â€œHistory of Huntington County, Indianaâ€1914 By Frank S. Bash pg.610-11
George W. Duncan. Many of the progressive agriculturists of Huntington township are devoting a large part of their attention to the breeding of stock, for the prosecution of which industry the farms of this section are remarkably well adapted. One of the well-appointed tracts devoted to this line of activity is the Cedar Grove Stock Farm, consisting of eighty acres of good land, located in Wayne township at the forks of the Banquo and the Huntington and Marion gravel roads, seventeen miles from Huntington and seven miles from Marion. The proprietor of this property, George W. Duncan, is not only a progressive farmer, but a citizen who upon numerous occasions has shown his public spirit when questions of importance to the community have arisen, and a man who has won the confidence of his fellow townspeople by reason of his strict integrity and straightforward dealing.
Mr. Duncan is a native of Wayne township and was born October 25, 1854, a son of John and Delilah (Bodkin) Duncan. His father, a native of Scotland, emigrated to the United States when a young man, settling in Shelby county, Ohio. Following his marriage to Delilah Bodkin, who was a native of that county, he came, in 1842, to Huntington county, Indiana, located in Wayne township, and here passed away in 1855 after some years spent in agricultural pursuits. The mother, who was born March 23, 1822, died August 25, 1874. They were the parents of seven children, of whom four are now living: Elizabeth, who is the widow of Archibald Moore; Leann, who is deceased; James, who is a resident of Polk township; Louisa, the widow of William Benson, of Grant county; Rachael, deceased, who was the wife of George Roberts; Thomas, who is deceased; and George W.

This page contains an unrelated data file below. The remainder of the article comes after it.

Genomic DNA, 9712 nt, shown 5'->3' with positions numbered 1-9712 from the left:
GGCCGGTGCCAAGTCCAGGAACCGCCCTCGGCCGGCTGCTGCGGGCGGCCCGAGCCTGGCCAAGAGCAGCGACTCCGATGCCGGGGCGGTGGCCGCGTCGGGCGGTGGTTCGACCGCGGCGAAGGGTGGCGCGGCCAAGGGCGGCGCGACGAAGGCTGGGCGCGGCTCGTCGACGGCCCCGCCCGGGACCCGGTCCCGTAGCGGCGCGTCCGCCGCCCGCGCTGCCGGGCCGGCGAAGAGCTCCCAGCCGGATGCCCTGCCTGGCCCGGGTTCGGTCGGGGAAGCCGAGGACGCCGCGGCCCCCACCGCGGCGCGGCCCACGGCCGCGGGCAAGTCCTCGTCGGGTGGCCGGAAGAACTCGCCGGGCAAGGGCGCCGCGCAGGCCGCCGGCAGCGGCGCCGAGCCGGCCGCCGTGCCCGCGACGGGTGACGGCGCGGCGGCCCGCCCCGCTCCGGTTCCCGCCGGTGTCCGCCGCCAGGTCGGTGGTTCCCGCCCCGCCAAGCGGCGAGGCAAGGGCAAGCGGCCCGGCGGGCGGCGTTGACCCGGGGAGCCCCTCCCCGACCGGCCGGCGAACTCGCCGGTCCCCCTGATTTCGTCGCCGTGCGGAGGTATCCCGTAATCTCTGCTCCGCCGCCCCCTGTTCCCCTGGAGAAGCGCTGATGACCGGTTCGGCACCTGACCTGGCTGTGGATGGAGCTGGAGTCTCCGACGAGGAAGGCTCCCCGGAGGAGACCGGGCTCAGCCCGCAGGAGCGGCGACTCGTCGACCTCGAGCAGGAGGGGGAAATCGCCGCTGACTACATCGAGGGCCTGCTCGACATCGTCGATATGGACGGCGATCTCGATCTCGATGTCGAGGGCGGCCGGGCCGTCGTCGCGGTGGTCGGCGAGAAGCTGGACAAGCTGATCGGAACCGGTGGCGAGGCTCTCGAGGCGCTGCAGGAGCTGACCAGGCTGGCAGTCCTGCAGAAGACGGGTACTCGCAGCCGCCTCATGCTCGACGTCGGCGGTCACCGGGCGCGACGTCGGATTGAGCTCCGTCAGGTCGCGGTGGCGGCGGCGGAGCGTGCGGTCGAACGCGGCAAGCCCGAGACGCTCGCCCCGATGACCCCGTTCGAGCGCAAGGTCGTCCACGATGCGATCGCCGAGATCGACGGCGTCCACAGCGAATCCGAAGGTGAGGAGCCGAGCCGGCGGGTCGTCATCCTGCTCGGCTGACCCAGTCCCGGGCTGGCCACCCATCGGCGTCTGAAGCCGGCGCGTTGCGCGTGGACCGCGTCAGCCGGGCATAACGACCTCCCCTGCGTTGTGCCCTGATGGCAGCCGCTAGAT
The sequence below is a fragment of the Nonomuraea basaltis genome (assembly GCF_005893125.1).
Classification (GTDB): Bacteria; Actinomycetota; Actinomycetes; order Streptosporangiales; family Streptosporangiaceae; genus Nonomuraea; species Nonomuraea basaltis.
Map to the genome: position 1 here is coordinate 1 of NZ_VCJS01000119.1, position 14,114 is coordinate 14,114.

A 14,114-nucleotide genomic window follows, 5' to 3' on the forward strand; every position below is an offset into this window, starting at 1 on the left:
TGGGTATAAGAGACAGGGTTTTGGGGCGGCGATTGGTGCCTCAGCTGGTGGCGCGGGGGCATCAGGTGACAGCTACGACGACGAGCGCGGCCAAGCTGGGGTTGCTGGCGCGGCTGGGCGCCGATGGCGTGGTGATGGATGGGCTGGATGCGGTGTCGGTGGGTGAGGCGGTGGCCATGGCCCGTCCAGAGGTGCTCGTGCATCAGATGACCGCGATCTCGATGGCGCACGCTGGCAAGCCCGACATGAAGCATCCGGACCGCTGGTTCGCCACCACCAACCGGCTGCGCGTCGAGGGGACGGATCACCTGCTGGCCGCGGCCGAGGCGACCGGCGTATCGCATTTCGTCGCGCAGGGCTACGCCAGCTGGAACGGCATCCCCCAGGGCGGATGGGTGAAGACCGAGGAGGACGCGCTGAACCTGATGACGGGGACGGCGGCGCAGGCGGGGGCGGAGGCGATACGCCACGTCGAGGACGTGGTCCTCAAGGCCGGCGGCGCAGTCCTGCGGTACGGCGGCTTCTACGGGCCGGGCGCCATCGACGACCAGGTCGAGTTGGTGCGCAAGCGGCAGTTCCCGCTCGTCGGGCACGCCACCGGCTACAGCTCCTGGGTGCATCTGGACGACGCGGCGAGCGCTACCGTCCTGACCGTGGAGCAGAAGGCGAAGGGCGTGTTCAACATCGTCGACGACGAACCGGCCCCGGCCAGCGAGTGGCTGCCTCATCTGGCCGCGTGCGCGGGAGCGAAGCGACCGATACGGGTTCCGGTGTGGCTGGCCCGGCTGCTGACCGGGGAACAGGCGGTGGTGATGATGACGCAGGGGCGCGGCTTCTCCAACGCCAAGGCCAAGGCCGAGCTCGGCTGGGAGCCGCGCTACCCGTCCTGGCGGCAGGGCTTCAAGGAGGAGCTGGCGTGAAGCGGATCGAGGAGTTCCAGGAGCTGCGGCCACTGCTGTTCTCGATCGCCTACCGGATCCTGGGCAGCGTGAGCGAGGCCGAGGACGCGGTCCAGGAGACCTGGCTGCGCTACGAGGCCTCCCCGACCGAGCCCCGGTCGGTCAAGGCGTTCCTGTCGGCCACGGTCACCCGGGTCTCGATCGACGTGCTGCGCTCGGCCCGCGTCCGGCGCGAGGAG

George W. Duncan was reared in the vicinity of Banquo, and his education was received in the district school located at that place. He was brought up to follow the pursuits of agriculture, and when not attending school was engaged in assisting his father in his farm work, remaining under the parental roof until reaching the age of twenty-two years. He was married October 2, 1886, to Miss Martha C. Robbins, who was born near Richmond, Indiana, August 24, 1855, was brought to Huntington county by her parents when she was seven years old, and was educated in the Hann school north of Banquo. One child was born to Mr. And Mrs. Duncan: Rhoda, who was the wife of John Carl, a resident of Marion, Indiana, and has six children. Mr. and Mrs. Duncan are members of the Missionary Baptist church, and attend services at the Second Salem church of that faith. He is interested in fraternal matters, being a member of Mount Etna Lodge No. 304, Independent Order of Odd Fellows, past grand thereof and a member of the Grand Lodge of the state. In politics he is a democrat, but has not been particularly active in public affairs, except as they have affected his immediate community. With other good and public-spirited citizens he has endeavored to advance movements for the welfare of Wayne township and Huntington county and has withheld his support from no enterprises which have promised to advance education and morality.
Mr. Duncan has always been engaged in general farming, but of late years has made a specialty of raising stock, and has met with much success in breeding Duroc and Poland-China hogs. He has made a careful and thorough study of his vocation and has met with success because of his intelligent application of modern methods in his work. Among those who know him he is recognized as a man of sterling integrity and his friendships are limited only by the number of his acquaintances.